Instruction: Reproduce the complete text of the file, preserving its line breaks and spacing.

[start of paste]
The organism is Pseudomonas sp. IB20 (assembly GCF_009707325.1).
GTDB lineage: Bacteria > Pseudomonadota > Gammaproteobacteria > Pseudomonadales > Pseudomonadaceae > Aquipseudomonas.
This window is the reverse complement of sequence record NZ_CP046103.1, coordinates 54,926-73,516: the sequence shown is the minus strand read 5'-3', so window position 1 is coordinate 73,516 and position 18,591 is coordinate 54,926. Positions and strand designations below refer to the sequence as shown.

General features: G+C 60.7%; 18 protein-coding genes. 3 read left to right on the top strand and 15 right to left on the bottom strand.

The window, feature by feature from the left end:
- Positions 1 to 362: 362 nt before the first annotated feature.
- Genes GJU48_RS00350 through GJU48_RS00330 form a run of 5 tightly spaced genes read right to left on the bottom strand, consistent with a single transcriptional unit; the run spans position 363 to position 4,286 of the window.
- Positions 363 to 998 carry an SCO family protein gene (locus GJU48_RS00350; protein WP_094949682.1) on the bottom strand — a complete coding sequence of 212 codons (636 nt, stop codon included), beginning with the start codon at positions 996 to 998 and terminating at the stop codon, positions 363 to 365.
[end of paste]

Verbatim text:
The organism is Pseudomonas sp. IB20 (assembly GCF_009707325.1).
GTDB lineage: Bacteria > Pseudomonadota > Gammaproteobacteria > Pseudomonadales > Pseudomonadaceae > Aquipseudomonas.
This window is the reverse complement of sequence record NZ_CP046103.1, coordinates 54,926-73,516: the sequence shown is the minus strand read 5'-3', so window position 1 is coordinate 73,516 and position 18,591 is coordinate 54,926. Positions and strand designations below refer to the sequence as shown.

General features: G+C 60.7%; 18 protein-coding genes. 3 read left to right on the top strand and 15 right to left on the bottom strand.

The window, feature by feature from the left end:
- Positions 1 to 362: 362 nt before the first annotated feature.
- Genes GJU48_RS00350 through GJU48_RS00330 form a run of 5 tightly spaced genes read right to left on the bottom strand, consistent with a single transcriptional unit; the run spans position 363 to position 4,286 of the window.
- Positions 363 to 998 carry an SCO family protein gene (locus GJU48_RS00350; protein WP_094949682.1) on the bottom strand — a complete coding sequence of 212 codons (636 nt, stop codon included), beginning with the start codon at positions 996 to 998 and terminating at the stop codon, positions 363 to 365.